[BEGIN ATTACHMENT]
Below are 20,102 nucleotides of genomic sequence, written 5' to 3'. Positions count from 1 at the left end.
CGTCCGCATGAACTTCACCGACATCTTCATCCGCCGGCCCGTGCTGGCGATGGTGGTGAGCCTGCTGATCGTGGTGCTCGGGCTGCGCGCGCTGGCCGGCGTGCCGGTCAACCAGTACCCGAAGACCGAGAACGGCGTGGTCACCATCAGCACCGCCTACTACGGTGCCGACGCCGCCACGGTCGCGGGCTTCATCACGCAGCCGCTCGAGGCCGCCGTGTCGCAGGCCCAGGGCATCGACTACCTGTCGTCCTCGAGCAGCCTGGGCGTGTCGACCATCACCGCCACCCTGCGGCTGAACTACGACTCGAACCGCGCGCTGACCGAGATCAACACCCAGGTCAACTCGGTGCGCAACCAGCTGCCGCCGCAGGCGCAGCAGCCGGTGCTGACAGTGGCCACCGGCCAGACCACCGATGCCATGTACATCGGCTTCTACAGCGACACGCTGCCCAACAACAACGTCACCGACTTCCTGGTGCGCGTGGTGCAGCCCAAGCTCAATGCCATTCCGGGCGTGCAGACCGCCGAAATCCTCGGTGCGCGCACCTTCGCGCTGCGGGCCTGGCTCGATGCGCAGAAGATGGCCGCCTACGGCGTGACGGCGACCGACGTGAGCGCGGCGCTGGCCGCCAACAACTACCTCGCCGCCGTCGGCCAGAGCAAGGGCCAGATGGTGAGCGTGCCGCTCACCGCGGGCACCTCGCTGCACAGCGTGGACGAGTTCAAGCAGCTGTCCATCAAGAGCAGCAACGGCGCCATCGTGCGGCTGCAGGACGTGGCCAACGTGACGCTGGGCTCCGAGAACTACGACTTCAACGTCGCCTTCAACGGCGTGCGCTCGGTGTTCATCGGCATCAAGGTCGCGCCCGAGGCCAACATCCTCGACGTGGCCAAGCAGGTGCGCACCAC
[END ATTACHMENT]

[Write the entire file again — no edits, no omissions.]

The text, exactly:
Below are 20,102 nucleotides of genomic sequence, written 5' to 3'. Positions count from 1 at the left end.
CGTCCGCATGAACTTCACCGACATCTTCATCCGCCGGCCCGTGCTGGCGATGGTGGTGAGCCTGCTGATCGTGGTGCTCGGGCTGCGCGCGCTGGCCGGCGTGCCGGTCAACCAGTACCCGAAGACCGAGAACGGCGTGGTCACCATCAGCACCGCCTACTACGGTGCCGACGCCGCCACGGTCGCGGGCTTCATCACGCAGCCGCTCGAGGCCGCCGTGTCGCAGGCCCAGGGCATCGACTACCTGTCGTCCTCGAGCAGCCTGGGCGTGTCGACCATCACCGCCACCCTGCGGCTGAACTACGACTCGAACCGCGCGCTGACCGAGATCAACACCCAGGTCAACTCGGTGCGCAACCAGCTGCCGCCGCAGGCGCAGCAGCCGGTGCTGACAGTGGCCACCGGCCAGACCACCGATGCCATGTACATCGGCTTCTACAGCGACACGCTGCCCAACAACAACGTCACCGACTTCCTGGTGCGCGTGGTGCAGCCCAAGCTCAATGCCATTCCGGGCGTGCAGACCGCCGAAATCCTCGGTGCGCGCACCTTCGCGCTGCGGGCCTGGCTCGATGCGCAGAAGATGGCCGCCTACGGCGTGACGGCGACCGACGTGAGCGCGGCGCTGGCCGCCAACAACTACCTCGCCGCCGTCGGCCAGAGCAAGGGCCAGATGGTGAGCGTGCCGCTCACCGCGGGCACCTCGCTGCACAGCGTGGACGAGTTCAAGCAGCTGTCCATCAAGAGCAGCAACGGCGCCATCGTGCGGCTGCAGGACGTGGCCAACGTGACGCTGGGCTCCGAGAACTACGACTTCAACGTCGCCTTCAACGGCGTGCGCTCGGTGTTCATCGGCATCAAGGTCGCGCCCGAGGCCAACATCCTCGACGTGGCCAAGCAGGTGCGCACCAC